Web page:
This research focuses on reducing the gap between autonomous flight performance and inherent capabilities of quadrocopters through novel control techniques for quadrotor flight controls. This should drastically increase the flight performance of quadrocopters while still providing stability. The research is carried out in the Flying Machine Arena and considers several aspects:

Physical Maneuverability Limits

Time-optimal maneuvers provide an absolute reference point that all other flight maneuvers can be compared to: They provide a lower bound on how quickly the quadrocopter vehicle is able to complete a maneuver based on its physical properties. This lower bound may then be used to benchmark the performance of other control strategies in order to determine their relative merits.

A tool has been developed in order to compute time-optimal two-dimensional maneuvers with arbitrary initial and final states [1]. Besides the possibility to benchmark other controllers, the tool also permits the evaluation of performance implications of quadrotor design parameters. For example, the effect of installing a larger or smaller battery can be quantified. The computed time-optimal maneuvers have also been verified experimentally:

While time-optimal maneuvers are a helpful tool when designing vehicles and controllers, the computational effort required to find them is too high to deploy such tools to guide quadrocopters in situations where the vehicle must be able to react to disturbances and a changing environment.

Real-Time Trajectory Generation and Control

When facing dynamic environments, changing objectives, or disturbances, the time available to plan and execute a maneuver does not suffice to compute time-optimal maneuvers. It is therefore necessary to find ways to simplify the maneuver computation on the fly. These simplified maneuvers should sacrifice as little as possible of the achievable performance.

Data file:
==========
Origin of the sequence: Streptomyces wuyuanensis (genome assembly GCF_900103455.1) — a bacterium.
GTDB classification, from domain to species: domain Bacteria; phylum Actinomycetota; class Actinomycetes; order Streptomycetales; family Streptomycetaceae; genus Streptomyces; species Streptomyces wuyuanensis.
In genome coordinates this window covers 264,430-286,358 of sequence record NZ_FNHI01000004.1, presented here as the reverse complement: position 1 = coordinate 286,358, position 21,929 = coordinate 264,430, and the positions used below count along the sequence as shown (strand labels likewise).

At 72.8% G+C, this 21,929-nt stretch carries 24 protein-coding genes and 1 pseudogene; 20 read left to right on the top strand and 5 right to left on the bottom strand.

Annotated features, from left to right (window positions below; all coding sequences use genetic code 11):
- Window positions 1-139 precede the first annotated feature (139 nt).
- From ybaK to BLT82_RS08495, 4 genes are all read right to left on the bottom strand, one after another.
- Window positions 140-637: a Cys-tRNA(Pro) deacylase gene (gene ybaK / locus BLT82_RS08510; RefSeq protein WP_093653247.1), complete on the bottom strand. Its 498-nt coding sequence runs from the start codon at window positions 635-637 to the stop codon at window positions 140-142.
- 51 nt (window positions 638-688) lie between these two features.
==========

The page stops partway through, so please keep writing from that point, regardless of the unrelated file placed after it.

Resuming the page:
A real-time trajectory generation algorithm, allowing the computation of trajectories from arbitrary initial states to a target position, has been presented [2]. This algorithm relies on approximations of the real quadrotor flight dynamics in order to simplify the trajectory generation problem. Using optimality conditions for the simplified model, it is possible to compute fast flight maneuvers at sub-millisecond computation times.

With the computation of flight maneuvers requiring significantly less than one millisecond, it becomes possible to dynamically react to disturbances or changing environments: When the vehicle deviates from its planned path, or when the objective changes, these changes can be incorporated in a new maneuver almost instantaneously. For example, it is possible to intercept a moving object (such as a ball) mid-air by continuously re-planning the maneuver as the vehicle moves and measurements of the ball flight path become available [3]:

This trajectory generation algorithm was also used in the Flight Assembled Architecture project, where the ability to efficiently compute trajectories was leveraged in order to plan flight paths and coordinate multiple vehicles through a space reservation system:

Optimality-Based Task Controller Design